Concurrent validity of Neighborhood Environment Walkability Scale (NEWS) items was evaluated with objective measures of the built environment using geographic information systems (GIS).
A sample of 878 parents of children 10 to 16 years old (mean age 43.5 years, SD = 6.8, 34.8% non-White, 63.8% overweight) completed NEWS and the International Physical Activity Questionnaire. GIS was used to develop 1-mile street network buffers around participants’ residences. GIS measures of the built environment within participants’ buffers included percent of commercial and institutional land uses; number of schools and colleges, recreational facilities, parks, transit stops, and trees; land topography; and traffic congestion.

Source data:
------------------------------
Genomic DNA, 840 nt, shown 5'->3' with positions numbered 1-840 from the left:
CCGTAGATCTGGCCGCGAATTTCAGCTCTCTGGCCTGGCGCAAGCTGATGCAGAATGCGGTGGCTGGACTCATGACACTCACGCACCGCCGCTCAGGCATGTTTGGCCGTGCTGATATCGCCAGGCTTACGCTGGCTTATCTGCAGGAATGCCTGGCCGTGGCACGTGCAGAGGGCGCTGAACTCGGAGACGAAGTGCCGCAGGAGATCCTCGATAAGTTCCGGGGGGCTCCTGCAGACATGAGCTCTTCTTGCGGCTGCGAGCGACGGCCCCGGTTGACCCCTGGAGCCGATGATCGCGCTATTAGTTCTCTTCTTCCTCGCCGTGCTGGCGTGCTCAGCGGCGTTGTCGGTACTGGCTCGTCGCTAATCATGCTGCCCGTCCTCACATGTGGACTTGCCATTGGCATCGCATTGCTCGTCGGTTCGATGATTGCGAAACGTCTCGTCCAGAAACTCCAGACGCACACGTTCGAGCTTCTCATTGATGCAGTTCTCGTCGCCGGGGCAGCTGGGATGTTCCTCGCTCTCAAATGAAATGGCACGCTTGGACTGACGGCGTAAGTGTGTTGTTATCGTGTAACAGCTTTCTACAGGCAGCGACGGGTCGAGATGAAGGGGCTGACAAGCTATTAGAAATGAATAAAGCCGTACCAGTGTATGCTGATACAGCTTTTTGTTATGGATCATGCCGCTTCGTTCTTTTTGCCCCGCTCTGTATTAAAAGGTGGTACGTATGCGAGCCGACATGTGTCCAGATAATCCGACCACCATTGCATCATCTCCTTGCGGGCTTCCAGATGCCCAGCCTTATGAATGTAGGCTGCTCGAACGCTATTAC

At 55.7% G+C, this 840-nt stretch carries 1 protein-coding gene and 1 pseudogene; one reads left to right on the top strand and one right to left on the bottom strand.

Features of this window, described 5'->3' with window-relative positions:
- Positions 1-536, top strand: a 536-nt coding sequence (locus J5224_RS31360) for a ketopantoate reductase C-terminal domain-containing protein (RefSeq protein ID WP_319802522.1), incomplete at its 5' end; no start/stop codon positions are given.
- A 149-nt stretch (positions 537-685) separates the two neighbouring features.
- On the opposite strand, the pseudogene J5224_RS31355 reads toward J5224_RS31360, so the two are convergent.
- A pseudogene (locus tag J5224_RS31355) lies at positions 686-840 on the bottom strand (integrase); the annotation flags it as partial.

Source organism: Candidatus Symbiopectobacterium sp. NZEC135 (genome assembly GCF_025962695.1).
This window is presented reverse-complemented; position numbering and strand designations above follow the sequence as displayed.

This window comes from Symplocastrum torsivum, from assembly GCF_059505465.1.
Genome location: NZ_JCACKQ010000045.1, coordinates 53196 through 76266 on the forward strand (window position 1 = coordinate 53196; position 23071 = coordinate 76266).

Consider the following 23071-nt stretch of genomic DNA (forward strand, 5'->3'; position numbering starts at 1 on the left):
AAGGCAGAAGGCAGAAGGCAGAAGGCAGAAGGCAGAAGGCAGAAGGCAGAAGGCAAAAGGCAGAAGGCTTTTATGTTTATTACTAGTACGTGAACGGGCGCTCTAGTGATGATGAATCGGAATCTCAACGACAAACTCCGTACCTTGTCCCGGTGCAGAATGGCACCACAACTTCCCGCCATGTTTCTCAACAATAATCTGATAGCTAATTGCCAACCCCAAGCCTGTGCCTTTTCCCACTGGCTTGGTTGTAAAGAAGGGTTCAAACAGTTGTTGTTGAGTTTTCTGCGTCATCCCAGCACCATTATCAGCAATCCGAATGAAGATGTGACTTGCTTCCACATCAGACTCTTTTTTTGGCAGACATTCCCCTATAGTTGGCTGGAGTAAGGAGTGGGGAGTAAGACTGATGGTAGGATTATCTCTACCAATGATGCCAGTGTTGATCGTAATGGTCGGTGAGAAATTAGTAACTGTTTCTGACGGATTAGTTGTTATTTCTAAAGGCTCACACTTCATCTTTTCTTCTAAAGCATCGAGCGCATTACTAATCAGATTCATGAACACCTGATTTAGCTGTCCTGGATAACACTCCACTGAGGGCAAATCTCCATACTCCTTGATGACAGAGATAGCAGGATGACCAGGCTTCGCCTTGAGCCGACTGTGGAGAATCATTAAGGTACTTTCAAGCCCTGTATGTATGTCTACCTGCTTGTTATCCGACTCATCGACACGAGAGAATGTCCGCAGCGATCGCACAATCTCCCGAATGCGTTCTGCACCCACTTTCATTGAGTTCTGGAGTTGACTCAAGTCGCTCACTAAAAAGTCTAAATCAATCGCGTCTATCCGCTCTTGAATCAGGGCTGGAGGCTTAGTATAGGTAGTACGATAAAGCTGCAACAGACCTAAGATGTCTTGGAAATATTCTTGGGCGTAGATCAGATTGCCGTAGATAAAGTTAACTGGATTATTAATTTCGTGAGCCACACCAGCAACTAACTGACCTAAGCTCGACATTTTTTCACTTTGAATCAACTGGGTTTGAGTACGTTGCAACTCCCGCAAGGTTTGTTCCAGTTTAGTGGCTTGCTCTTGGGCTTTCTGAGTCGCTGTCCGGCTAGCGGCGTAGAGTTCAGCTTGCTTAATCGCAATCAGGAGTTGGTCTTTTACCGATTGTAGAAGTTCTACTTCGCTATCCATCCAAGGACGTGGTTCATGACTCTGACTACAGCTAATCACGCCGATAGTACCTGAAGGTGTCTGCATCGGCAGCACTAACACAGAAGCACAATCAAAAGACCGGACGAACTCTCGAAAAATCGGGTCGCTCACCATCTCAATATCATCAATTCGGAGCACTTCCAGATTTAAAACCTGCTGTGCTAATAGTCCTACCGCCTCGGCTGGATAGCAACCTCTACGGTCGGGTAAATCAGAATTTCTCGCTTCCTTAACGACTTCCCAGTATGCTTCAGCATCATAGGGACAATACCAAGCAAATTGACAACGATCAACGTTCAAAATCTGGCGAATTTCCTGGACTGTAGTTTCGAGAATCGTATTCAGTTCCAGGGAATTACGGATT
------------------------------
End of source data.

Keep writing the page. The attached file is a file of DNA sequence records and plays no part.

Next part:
Except for trees and traffic, concordance between the NEWS and GIS measures were significant, with weak to moderate effect sizes (r = −0.09 to −0.36, all P ≤ 01). After participants were stratified by physical activity level, stronger concordance was observed among active participants for some measures. A sensitivity analysis of self-reported distance to 15 neighborhood destinations found a 20-minute (compared with 10- or 30-minute) walking threshold generally had the strongest correlations with GIS measures.
These findings provide evidence of the concurrent validity of self-reported built environment items with objective measures. Physically active adults may be more knowledgeable about their neighborhood characteristics.